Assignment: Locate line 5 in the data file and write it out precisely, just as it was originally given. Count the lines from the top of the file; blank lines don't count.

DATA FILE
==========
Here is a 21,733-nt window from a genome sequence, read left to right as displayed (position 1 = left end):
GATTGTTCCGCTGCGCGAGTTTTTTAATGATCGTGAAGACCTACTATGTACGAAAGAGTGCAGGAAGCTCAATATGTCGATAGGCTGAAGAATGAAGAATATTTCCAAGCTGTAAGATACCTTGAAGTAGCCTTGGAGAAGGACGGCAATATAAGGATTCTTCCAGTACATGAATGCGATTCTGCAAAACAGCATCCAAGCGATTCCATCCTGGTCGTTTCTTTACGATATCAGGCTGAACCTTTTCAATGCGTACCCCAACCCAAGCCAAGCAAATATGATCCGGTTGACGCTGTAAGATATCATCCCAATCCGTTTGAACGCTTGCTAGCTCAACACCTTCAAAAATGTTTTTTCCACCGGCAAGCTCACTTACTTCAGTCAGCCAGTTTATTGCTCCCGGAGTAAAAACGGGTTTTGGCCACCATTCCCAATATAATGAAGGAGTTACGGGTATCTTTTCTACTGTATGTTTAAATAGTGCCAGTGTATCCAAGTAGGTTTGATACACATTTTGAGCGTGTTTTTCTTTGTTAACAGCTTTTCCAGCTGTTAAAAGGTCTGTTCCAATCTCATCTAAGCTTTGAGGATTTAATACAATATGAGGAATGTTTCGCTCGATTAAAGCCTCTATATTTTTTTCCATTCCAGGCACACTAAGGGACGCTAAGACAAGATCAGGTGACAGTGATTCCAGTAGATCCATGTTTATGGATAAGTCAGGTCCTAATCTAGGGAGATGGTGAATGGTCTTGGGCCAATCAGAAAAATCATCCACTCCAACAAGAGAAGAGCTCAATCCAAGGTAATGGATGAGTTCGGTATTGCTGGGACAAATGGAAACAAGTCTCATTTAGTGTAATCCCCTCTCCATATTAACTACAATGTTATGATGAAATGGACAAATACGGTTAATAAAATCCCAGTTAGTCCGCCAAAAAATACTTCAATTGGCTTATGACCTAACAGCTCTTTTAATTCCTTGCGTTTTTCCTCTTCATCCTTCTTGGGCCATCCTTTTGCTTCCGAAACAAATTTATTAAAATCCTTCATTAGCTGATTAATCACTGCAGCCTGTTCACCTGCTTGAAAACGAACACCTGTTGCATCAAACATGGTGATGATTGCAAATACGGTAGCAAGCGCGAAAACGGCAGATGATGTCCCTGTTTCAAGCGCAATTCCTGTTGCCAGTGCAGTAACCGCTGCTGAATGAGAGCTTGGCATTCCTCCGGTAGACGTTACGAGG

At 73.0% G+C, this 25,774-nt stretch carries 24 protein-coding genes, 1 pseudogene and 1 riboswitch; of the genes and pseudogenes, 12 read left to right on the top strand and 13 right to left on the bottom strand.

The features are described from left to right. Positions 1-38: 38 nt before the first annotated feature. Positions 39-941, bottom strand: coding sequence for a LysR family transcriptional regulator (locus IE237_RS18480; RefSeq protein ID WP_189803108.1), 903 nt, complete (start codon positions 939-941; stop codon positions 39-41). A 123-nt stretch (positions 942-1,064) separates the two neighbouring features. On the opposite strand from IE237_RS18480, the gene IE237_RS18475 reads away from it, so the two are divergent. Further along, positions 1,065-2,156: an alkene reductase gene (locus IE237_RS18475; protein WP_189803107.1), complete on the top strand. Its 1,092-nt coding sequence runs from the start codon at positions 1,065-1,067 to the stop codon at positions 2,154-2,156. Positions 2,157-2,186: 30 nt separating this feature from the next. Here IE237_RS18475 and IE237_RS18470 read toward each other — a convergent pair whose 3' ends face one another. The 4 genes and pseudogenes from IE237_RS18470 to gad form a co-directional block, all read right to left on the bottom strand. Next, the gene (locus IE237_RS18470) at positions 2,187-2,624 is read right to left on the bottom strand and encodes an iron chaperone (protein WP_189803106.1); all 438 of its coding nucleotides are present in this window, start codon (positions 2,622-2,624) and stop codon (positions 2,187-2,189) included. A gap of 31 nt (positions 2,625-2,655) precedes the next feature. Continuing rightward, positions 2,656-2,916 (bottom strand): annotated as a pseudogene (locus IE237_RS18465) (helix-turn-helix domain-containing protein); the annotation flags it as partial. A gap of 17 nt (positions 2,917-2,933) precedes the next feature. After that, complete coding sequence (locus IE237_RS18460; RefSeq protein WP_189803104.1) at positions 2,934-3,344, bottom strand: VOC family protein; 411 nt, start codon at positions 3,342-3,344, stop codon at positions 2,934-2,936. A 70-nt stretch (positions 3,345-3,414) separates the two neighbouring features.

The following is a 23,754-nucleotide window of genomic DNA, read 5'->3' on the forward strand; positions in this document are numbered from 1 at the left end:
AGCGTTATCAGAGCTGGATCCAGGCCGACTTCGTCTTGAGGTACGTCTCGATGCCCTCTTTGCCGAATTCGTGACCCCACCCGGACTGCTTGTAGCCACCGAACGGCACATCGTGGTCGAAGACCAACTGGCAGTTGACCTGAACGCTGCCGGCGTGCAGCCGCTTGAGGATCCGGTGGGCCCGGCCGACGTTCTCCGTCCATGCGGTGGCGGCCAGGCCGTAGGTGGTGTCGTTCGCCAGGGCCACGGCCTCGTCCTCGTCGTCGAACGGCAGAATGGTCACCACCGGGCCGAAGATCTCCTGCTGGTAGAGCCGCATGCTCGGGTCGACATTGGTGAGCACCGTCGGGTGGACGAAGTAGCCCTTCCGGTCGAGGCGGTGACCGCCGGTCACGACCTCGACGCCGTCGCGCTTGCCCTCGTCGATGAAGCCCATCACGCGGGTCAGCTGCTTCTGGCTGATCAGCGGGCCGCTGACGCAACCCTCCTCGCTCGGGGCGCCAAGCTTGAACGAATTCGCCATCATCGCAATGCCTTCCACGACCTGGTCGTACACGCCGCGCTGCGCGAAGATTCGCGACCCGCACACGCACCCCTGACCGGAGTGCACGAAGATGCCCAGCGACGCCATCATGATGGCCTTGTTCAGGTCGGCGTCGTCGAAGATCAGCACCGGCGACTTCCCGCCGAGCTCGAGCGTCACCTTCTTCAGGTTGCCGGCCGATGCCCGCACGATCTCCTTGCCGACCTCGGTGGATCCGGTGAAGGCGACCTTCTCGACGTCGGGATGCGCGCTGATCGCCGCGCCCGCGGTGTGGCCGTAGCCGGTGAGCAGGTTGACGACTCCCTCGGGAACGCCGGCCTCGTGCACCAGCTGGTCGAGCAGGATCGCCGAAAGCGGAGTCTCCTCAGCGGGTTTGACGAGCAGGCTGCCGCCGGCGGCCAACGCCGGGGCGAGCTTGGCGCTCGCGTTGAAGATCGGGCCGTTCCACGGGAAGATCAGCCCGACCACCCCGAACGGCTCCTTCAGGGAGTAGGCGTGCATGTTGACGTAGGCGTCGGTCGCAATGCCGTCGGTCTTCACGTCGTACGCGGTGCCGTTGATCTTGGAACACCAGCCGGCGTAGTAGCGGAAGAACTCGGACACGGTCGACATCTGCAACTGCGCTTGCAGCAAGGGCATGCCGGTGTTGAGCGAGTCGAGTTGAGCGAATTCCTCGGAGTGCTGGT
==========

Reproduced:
The following is a 23,754-nucleotide window of genomic DNA, read 5'->3' on the forward strand; positions in this document are numbered from 1 at the left end: